Human genome study reveals certain genes are less essential than previously thought

It was thought that all the 20,000 or so genes that make up the human genome must be essential for life

Steve Connor
Science Editor
Wednesday 30 September 2015 19:18 BST
The project has analysed the entire genetic code of more than 2,500 people
The project has analysed the entire genetic code of more than 2,500 people (Corbis)

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Louise Thomas

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The most comprehensive study of the human genome has discovered that a sizeable minority of people are walking around with some of their genes missing without any apparent ill-effects, scientists have found.

A project to sequence and analyse the entire genetic code of more than 2,500 people drawn from 26 different ethnic populations from around the world has revealed that some genes do not seem to be as essential for health and life as previously believed.

The finding is just one to have emerged from the 1,000 Genomes Project set up in 2008 to study the genetic variation in at least this number of people in order to understand the variety of DNA types within the human population, the researchers said.

“When we analysed the genomes of 2,500 people we were surprised to see over 200 genes that are missing entirely in some people,” said Jan Korbel of the European Molecular Biology Laboratory (EMBL) in Heidelberg, Germany, who led one of the genome project’s studies.

The finding has astonished researchers because it was thought that all the 20,000 or so genes that make up the human genome must be essential for life. However, it may be that some genes are dispensable because of some kind of built-in redundancy to the human genome.

Until now, scientists have tended to seek out defective DNA in order to explain or understand the physical symptoms suffered by a patient because it has been widely assumed that if a gene is missing or no longer functioning it would automatically have an impact on a person’s health or well-being.

“Genome sequencing is beginning to be used for diagnostic purposes, and when doctors see that a piece of the genome is missing in a patient, there’s a temptation to tie that to a diagnosis,” said Evan Eichler of the University of Washington and a senior co-author of the study published in the journal Nature.

“We can now let clinicians know that there are certain genes that really should not be used to try to explain diseases in this way,” Dr Eichler said.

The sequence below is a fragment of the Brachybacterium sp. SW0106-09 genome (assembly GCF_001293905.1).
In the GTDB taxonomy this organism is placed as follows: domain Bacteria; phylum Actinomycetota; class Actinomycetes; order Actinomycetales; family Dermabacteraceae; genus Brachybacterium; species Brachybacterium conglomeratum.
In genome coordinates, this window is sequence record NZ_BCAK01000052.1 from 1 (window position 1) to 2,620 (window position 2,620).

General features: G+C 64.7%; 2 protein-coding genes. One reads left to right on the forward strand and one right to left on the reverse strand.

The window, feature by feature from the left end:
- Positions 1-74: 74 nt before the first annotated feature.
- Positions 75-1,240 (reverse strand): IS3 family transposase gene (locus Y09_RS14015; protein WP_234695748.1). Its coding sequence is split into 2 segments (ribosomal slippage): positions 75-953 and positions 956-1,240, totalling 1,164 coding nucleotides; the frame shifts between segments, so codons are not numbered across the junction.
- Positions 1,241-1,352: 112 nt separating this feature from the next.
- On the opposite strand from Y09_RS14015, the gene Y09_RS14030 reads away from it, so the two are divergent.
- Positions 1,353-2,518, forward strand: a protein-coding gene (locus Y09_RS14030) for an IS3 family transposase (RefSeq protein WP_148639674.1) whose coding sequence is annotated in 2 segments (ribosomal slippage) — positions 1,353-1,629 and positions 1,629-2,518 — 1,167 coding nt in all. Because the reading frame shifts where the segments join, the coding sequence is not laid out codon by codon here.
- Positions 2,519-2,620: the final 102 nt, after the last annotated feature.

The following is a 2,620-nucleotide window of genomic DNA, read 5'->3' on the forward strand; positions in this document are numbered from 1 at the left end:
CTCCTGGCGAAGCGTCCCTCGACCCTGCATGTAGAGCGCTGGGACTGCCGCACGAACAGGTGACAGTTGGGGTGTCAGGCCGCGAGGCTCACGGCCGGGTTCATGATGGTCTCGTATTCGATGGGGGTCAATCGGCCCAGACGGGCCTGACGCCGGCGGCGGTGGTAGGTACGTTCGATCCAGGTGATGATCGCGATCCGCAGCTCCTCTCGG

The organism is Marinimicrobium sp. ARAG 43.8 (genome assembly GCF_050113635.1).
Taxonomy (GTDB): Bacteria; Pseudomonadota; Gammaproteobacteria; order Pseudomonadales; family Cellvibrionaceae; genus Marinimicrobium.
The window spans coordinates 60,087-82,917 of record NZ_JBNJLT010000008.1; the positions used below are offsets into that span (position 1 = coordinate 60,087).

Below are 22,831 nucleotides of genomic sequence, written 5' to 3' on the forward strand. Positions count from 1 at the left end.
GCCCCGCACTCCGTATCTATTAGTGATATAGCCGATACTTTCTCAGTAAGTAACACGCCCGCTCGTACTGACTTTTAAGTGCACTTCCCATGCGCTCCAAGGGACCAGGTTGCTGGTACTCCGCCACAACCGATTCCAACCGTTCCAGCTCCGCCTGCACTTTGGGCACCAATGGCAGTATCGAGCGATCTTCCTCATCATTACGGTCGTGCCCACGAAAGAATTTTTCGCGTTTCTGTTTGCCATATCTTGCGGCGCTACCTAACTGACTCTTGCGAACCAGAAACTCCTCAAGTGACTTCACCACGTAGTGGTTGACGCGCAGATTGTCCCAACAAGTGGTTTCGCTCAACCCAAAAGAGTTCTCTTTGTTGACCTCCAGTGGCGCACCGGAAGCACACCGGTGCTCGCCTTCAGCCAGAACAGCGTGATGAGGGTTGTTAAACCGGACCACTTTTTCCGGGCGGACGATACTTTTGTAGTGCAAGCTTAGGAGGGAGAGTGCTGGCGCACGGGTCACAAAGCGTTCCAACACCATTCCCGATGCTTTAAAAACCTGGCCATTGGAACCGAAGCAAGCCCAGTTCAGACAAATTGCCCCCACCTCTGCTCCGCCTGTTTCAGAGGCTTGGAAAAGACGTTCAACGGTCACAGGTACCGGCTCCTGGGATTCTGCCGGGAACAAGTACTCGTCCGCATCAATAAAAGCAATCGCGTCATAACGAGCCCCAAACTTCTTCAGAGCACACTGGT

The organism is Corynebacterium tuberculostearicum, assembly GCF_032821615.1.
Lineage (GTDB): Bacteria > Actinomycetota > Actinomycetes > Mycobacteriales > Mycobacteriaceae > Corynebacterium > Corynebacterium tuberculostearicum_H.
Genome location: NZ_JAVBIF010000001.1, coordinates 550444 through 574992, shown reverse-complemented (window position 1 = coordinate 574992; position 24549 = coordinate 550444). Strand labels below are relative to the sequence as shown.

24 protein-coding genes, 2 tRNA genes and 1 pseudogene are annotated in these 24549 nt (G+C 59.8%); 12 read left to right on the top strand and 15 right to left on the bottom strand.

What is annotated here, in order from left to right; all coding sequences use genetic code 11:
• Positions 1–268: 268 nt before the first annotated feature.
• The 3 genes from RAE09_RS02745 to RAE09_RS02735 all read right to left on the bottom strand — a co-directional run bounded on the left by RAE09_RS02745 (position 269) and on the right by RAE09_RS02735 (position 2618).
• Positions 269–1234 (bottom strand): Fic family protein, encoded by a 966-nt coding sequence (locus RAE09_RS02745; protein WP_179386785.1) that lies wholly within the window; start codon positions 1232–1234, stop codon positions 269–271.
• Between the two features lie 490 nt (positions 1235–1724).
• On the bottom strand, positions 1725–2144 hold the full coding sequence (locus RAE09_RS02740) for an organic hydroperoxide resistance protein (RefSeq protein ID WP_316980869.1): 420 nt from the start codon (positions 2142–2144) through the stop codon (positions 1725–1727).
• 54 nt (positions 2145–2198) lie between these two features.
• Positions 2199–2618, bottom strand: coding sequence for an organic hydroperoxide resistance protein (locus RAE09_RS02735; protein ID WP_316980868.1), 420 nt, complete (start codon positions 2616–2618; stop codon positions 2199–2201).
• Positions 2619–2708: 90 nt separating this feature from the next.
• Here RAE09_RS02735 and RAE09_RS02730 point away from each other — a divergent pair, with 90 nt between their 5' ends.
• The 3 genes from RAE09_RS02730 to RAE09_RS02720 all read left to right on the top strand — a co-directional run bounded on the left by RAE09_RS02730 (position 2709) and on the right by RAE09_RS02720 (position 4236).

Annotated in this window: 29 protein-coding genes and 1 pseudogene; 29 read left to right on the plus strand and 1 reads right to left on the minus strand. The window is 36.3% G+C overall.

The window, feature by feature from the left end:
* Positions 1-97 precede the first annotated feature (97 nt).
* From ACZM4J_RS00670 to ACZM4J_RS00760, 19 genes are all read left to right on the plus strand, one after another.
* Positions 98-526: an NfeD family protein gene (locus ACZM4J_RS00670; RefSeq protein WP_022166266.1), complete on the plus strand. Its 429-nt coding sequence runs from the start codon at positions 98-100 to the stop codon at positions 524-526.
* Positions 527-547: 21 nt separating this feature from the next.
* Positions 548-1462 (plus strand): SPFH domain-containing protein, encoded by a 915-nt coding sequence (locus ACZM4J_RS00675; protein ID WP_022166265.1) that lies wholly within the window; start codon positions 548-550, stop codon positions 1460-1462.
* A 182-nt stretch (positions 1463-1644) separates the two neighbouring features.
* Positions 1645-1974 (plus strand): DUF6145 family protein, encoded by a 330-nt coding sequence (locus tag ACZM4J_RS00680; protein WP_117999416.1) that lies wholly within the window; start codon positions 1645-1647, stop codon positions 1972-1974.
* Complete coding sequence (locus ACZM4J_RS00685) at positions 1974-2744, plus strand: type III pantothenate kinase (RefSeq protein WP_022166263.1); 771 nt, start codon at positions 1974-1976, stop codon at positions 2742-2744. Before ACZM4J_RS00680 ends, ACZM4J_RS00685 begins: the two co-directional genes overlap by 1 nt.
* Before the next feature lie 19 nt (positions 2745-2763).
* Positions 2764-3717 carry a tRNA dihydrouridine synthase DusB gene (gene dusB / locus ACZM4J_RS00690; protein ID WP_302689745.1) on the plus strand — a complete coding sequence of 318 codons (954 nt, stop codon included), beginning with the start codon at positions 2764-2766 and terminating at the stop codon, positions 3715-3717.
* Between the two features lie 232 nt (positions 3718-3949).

The 1,000 Genomes Project investigated the smallest mutational differences between genomes, the so-called single nucleotide polymorphisms where just one of the 3 billion DNA bases varies between people, to the larger “structural variations” which involved wholesale re-arrangements of DNA – which were often linked to changes in the function of genes.

“Our work reveals that structural variations are often likely to have functional consequences. So we can now advise on what researchers should be looking for when they’re trying to understand the genetic causes of a certain condition,” said Oliver Stegle of the EMBL.

In a separate study published in Nature, scientists identified a region of the human genome which, when mutated, confers resistance to malaria by blocking the parasite’s entry into the red blood cells. Scientists believe the findings could help to explain why some children in Africa succumb to the lethal infection, while others emerge unharmed.

The researchers analysed the DNA of more than 25,000 children in eight different African countries, comparing the DNA variations of those with severe malaria to those without severe malaria in order to see if genetics could explain why some children fare better than others in a malaria-rife region.

They found a gene variation, or “allele”, that is most common in Kenya which reduces the risk of severe malaria by 40 per cent. The researchers, funded by the Wellcome Trust, said the gene in question controls the production of proteins called glycophorins on the surface of red blood cells which are involved in controlling the invasion of the cells by malaria parasites.

“We can now say, unequivocally, that genetic variations in this region of the human genome provide strong protection against severe malaria in real-world settings, making a difference to whether a child lives or dies,” said Professor Dominic Kwiatkowski of the Wellcome Trust Sanger Institute near Cambridge.

“These findings indicate that balancing selection and resistance to malaria are deeply intertwined themes in our ancient evolutionary history. This new resistance locus [site on the DNA molecule] is particularly interesting because it lies so close to genes that are gatekeepers for the malaria parasite's invasion machinery,” Professor Kwiatkowski said.

“We now need to drill down at this locus to characterise these complex patterns of genetic variation more precisely and to understand the molecular mechanisms by which they act."

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